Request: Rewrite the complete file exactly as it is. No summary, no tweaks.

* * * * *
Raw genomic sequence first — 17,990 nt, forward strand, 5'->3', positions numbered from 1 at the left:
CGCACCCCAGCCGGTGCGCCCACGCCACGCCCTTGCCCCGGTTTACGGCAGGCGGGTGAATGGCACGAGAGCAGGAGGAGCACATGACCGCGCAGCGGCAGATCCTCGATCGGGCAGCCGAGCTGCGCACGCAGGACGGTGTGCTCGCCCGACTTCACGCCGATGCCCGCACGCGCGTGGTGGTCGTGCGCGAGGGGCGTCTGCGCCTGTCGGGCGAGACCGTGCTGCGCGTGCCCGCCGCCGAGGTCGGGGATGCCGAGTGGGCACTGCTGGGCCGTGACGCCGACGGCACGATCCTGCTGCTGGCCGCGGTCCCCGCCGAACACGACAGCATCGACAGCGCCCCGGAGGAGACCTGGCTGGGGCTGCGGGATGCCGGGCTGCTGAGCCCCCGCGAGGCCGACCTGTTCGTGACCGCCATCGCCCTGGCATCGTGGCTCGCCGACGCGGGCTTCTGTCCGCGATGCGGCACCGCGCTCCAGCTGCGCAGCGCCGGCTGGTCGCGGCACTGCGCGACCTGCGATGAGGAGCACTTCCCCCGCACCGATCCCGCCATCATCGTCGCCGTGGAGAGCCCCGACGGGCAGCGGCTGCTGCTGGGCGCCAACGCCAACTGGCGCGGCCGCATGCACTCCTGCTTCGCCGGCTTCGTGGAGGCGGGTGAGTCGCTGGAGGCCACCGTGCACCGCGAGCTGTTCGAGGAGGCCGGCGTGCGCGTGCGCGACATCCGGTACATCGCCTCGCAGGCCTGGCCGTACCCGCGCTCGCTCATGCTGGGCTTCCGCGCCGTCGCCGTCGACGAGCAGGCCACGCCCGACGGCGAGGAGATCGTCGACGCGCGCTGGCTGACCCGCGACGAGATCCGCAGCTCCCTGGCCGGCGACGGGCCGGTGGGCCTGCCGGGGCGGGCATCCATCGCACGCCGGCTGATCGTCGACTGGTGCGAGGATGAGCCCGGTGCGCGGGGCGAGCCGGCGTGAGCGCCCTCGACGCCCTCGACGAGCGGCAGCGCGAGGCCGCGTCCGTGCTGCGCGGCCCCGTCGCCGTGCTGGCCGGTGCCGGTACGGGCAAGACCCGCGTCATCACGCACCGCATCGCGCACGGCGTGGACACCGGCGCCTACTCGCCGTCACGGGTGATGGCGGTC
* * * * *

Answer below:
Raw genomic sequence first — 17,990 nt, forward strand, 5'->3', positions numbered from 1 at the left:
CGCACCCCAGCCGGTGCGCCCACGCCACGCCCTTGCCCCGGTTTACGGCAGGCGGGTGAATGGCACGAGAGCAGGAGGAGCACATGACCGCGCAGCGGCAGATCCTCGATCGGGCAGCCGAGCTGCGCACGCAGGACGGTGTGCTCGCCCGACTTCACGCCGATGCCCGCACGCGCGTGGTGGTCGTGCGCGAGGGGCGTCTGCGCCTGTCGGGCGAGACCGTGCTGCGCGTGCCCGCCGCCGAGGTCGGGGATGCCGAGTGGGCACTGCTGGGCCGTGACGCCGACGGCACGATCCTGCTGCTGGCCGCGGTCCCCGCCGAACACGACAGCATCGACAGCGCCCCGGAGGAGACCTGGCTGGGGCTGCGGGATGCCGGGCTGCTGAGCCCCCGCGAGGCCGACCTGTTCGTGACCGCCATCGCCCTGGCATCGTGGCTCGCCGACGCGGGCTTCTGTCCGCGATGCGGCACCGCGCTCCAGCTGCGCAGCGCCGGCTGGTCGCGGCACTGCGCGACCTGCGATGAGGAGCACTTCCCCCGCACCGATCCCGCCATCATCGTCGCCGTGGAGAGCCCCGACGGGCAGCGGCTGCTGCTGGGCGCCAACGCCAACTGGCGCGGCCGCATGCACTCCTGCTTCGCCGGCTTCGTGGAGGCGGGTGAGTCGCTGGAGGCCACCGTGCACCGCGAGCTGTTCGAGGAGGCCGGCGTGCGCGTGCGCGACATCCGGTACATCGCCTCGCAGGCCTGGCCGTACCCGCGCTCGCTCATGCTGGGCTTCCGCGCCGTCGCCGTCGACGAGCAGGCCACGCCCGACGGCGAGGAGATCGTCGACGCGCGCTGGCTGACCCGCGACGAGATCCGCAGCTCCCTGGCCGGCGACGGGCCGGTGGGCCTGCCGGGGCGGGCATCCATCGCACGCCGGCTGATCGTCGACTGGTGCGAGGATGAGCCCGGTGCGCGGGGCGAGCCGGCGTGAGCGCCCTCGACGCCCTCGACGAGCGGCAGCGCGAGGCCGCGTCCGTGCTGCGCGGCCCCGTCGCCGTGCTGGCCGGTGCCGGTACGGGCAAGACCCGCGTCATCACGCACCGCATCGCGCACGGCGTGGACACCGGCGCCTACTCGCCGTCACGGGTGATGGCGGTC